Working in the events industry is a bit like marmite

Natalie Crampton

Founder and Managing Director
March 16, 2016 Live Events

When you meet someone for the first time outside of work one of the first questions that comes up is ‘what do you do for a living?’ I always find this question slightly awkward. I’m not bold enough to say from the offset that ‘I run my own corporate event business specialising in live events, exhibitions and employee engagement with offices across the Middle East, Asia and Europe’.

I feel that would sound boastful and too much information when meeting someone for the first time so I often just say ‘Event management’. People who are outside my industry immediately say something along the lines of ‘Great! Maybe you can help with my daughters forthcoming third birthday party!’

I know absolutely nothing about planning a child’s birthday party. The extent of my experience in three year olds birthday parties is that I recently attended my niece’s third birthday party! I usually then start to explain to the person that I’ve just met that I specialise in corporate events which is a role that usually supports the marketing function of a business.

A recent study by US-based CareerCast ranked the ‘Event coordinator role’ as the fifth most stressful job. The only jobs ranked more stressful were military personnel, fire fighter, airline pilot and police officer.

After hearing that statistic, you can probably imagine that the event industry is not as glamorous as people often think. In fact it’s usually the complete opposite when at events. You usually have bags under your eyes because you’ve been working long hours on the lead up to the event, you’ve been so busy that you haven’t had time to eat a decent meal and your feet hurt. Really hurt.

After my first couple of projects, I quickly swapped my stilettos for a comfy pair of Crocs (not the ugly Crocs with the holes in, they now make shoes that are much trendier but still very comfortable). This probably sound cliché but one of my favourite things about working in the events industry is the variation. No day is the same. One day I could be working on conference in Dubai, the next week I could be at an exhibition in Oman and then a product launch in Saudi Arabia the week after.

Working in the events industry is a bit like marmite. Some people take like a duck to water whilst others have a tough time and quickly end up quitting for something less stressful with more sociable hours.

There are definitely some key skills and personality traits needed to work in the event industry such as acute attention to detail, excellent communication skills and the ability to multitask. I often envisage my job like Greek plate spinners. There are tens, sometimes hundreds of plates that I have to keep spinning and every now and again one of the plates slows down, wobbles and I have to make sure it doesn’t fall off and get it back in sync with the other plates.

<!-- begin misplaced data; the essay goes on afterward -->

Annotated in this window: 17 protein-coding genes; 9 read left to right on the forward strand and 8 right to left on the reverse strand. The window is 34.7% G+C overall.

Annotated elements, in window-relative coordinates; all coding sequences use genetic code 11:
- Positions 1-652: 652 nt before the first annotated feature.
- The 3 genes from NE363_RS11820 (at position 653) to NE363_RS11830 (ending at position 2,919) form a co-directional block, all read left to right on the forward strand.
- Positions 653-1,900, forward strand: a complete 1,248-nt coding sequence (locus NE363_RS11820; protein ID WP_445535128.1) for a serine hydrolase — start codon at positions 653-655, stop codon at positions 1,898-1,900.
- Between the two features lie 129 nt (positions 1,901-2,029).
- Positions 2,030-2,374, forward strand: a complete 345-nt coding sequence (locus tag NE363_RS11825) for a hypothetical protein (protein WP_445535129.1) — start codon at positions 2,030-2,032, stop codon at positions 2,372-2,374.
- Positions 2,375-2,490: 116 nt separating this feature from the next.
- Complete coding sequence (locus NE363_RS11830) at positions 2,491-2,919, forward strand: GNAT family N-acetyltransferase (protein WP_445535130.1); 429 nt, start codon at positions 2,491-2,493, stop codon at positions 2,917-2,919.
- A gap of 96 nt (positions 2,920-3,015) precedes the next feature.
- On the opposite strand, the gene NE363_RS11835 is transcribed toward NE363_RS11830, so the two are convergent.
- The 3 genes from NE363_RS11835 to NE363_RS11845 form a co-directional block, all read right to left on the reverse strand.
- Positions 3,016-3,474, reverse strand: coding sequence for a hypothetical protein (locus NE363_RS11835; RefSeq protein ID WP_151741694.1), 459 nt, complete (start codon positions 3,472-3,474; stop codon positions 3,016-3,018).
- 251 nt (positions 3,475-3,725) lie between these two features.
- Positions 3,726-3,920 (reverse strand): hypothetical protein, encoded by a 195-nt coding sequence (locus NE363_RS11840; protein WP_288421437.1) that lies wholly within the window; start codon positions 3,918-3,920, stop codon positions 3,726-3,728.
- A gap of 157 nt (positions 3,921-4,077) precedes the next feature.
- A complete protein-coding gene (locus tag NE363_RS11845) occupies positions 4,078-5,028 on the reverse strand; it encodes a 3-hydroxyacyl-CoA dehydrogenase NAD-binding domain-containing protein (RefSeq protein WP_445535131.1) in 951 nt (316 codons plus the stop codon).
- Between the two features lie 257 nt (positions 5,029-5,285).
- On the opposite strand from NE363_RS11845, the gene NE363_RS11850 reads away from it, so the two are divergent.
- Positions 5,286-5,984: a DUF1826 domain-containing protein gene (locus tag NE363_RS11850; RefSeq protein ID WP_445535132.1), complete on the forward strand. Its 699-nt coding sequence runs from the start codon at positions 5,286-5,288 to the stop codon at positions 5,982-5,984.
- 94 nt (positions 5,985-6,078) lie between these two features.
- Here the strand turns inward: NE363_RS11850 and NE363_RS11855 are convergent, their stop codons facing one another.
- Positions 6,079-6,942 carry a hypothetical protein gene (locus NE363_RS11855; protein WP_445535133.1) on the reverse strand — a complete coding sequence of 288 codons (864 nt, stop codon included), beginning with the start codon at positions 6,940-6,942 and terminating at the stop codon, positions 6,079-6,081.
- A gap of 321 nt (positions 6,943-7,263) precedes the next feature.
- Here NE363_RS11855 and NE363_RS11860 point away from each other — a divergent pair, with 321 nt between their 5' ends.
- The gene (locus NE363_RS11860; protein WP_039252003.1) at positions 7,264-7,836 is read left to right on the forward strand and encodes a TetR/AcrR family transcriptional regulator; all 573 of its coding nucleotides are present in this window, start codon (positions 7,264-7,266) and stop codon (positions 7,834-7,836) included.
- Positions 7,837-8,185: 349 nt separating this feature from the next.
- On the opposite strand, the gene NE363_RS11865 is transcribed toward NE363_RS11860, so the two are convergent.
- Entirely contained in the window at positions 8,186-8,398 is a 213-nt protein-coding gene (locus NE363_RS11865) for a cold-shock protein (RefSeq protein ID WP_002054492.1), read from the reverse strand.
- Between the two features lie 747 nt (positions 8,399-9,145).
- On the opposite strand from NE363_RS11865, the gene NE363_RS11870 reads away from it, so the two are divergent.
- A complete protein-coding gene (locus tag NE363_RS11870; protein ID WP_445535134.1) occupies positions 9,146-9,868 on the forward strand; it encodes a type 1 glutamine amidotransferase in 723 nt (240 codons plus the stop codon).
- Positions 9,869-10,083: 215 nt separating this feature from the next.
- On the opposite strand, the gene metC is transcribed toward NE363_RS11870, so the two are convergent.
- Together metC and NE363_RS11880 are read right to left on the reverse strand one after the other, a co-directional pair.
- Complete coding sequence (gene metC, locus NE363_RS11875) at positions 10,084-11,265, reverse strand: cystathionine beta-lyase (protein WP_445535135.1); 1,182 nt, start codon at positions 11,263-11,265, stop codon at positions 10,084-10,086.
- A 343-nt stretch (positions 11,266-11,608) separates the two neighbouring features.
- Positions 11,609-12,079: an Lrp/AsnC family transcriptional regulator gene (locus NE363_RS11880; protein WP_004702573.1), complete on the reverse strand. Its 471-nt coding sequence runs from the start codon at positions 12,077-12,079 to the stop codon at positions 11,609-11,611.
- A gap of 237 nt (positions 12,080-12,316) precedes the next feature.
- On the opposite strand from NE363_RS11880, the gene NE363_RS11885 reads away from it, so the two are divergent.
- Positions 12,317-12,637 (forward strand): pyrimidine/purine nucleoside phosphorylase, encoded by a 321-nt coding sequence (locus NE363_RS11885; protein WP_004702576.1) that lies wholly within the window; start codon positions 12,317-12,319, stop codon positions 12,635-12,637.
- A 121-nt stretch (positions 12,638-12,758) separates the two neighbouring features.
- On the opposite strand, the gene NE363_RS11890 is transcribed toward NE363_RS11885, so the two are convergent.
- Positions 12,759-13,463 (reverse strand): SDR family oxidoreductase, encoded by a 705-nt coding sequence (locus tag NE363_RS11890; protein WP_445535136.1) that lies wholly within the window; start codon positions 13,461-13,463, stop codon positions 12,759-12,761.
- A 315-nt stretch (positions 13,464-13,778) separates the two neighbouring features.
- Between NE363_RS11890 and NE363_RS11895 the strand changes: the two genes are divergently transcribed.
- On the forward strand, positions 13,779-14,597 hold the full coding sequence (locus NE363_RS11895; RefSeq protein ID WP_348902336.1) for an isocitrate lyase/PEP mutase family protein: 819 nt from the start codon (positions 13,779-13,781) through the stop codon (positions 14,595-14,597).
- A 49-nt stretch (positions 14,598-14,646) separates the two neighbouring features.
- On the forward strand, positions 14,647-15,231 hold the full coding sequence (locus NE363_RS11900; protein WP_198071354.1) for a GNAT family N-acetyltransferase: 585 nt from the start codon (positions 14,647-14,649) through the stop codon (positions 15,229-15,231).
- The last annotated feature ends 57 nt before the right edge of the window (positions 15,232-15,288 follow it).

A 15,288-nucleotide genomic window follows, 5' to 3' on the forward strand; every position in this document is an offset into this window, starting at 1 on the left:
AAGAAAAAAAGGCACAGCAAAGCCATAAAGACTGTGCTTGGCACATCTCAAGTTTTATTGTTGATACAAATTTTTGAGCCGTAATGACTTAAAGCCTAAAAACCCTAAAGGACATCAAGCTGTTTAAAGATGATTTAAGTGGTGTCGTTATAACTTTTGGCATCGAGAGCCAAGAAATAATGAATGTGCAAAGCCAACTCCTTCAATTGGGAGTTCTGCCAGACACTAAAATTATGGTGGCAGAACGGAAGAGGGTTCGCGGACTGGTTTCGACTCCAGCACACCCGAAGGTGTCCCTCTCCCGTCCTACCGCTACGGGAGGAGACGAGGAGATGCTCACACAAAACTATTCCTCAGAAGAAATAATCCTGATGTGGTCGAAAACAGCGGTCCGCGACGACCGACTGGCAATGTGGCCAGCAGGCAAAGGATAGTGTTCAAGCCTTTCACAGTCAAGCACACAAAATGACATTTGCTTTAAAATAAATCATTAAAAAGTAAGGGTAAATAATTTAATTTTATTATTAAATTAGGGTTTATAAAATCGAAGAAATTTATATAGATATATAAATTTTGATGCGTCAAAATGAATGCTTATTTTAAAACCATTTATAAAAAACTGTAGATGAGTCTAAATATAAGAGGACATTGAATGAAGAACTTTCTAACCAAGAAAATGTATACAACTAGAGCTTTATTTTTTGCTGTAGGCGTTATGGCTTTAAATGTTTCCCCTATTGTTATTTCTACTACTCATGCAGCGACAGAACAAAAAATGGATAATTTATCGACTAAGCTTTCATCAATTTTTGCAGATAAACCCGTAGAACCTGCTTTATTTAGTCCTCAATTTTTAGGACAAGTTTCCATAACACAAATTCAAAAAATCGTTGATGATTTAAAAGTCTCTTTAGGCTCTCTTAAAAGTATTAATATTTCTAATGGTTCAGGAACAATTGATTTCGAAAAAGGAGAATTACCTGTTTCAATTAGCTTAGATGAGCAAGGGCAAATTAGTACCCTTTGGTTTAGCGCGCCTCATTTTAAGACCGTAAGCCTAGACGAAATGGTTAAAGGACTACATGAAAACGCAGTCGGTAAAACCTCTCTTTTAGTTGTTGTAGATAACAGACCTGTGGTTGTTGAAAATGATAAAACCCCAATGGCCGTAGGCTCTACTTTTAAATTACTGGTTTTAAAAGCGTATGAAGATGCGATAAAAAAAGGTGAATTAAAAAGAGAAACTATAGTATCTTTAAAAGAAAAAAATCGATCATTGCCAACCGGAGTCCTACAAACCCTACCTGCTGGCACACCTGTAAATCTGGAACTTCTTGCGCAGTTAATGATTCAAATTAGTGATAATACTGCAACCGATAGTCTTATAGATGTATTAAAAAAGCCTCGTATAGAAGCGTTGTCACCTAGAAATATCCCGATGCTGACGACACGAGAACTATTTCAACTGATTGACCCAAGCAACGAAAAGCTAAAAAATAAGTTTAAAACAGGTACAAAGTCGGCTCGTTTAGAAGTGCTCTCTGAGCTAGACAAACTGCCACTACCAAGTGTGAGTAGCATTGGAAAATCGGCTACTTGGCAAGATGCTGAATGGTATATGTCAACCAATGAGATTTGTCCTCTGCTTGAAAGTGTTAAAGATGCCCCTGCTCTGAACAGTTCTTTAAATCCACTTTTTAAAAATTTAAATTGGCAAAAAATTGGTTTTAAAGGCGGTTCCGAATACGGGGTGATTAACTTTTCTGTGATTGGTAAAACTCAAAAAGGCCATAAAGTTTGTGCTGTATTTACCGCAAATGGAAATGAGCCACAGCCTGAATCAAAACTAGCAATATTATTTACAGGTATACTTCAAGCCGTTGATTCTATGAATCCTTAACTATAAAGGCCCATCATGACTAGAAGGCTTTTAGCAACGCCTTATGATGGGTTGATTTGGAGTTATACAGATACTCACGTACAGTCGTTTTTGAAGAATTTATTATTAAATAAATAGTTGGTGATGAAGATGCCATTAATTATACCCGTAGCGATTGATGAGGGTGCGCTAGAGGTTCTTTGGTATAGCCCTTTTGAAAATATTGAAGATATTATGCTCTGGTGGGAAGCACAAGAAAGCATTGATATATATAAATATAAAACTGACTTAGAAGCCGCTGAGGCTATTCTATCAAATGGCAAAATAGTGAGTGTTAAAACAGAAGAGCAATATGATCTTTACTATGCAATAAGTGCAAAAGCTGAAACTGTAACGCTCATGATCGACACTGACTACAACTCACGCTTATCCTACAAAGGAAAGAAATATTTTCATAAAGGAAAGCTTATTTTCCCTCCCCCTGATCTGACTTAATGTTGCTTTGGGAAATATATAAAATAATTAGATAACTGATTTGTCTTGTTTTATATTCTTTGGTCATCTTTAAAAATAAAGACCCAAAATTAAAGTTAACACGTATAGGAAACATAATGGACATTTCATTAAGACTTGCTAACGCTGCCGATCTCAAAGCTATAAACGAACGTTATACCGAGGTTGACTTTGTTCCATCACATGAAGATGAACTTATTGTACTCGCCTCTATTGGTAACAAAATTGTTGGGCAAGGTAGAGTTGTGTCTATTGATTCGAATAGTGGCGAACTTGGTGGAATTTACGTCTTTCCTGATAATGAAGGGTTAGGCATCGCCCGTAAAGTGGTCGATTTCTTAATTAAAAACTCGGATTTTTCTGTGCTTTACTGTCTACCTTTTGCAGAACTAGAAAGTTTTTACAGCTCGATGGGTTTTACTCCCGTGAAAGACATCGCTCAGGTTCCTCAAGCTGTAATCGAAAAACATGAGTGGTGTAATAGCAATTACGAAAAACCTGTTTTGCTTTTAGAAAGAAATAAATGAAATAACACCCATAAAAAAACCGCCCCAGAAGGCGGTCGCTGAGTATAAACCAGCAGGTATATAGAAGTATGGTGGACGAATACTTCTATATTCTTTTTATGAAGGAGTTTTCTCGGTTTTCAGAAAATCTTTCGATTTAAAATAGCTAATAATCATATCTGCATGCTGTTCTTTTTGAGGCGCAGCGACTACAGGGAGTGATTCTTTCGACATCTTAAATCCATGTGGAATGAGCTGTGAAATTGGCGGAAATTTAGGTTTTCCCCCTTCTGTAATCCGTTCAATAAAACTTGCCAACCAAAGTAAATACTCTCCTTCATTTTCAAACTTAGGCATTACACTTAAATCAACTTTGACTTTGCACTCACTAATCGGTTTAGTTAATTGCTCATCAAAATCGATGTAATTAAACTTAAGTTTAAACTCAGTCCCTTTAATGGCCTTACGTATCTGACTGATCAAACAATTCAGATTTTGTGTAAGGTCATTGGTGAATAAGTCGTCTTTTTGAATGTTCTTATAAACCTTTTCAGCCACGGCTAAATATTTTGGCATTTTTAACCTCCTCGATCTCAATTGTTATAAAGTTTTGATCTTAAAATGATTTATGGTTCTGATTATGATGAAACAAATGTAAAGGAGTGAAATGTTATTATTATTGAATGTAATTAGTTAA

At TEC we are regularly contacted by students who want to get into the events industry. I am also regularly asked how I got into event management.

After my A Levels I knew I wanted to go to university and scrolling through the various courses available, event management kept popping up. Not being very academic, this seemed like the perfect course for me.

In all honesty, my time studying event management is not something I have ever looked back on during my career and thought ‘Oh yes, I learnt this at uni’ and put my studies into action.

For me, university was a great stepping stone from living with my parents to becoming independent but I don’t think it’s essential for anyone who wants to work in the events industry to go to university to study event management. In fact I would probably advise to do a more generic course such as marketing or business and then specialise in events later on.

Working in events is very practical and not one event is the same which is why I think for anyone who wants to get into event management, going down the route of getting plenty of work experience is essential.

The great thing about the event industry is that experience is something that can be gained from a young age such as helping teachers arrange a school trip to organising a community event in your local area to being on the prom committee.

I grew up in a small village in rural England so events were few and far between. Living in the UAE provides budding event managers with a great opportunity. The UAE’s calendar is packed with concerts, sporting and cultural events that can provide invaluable work experience so anyone trying to work out if the events industry is for them should start volunteering today!

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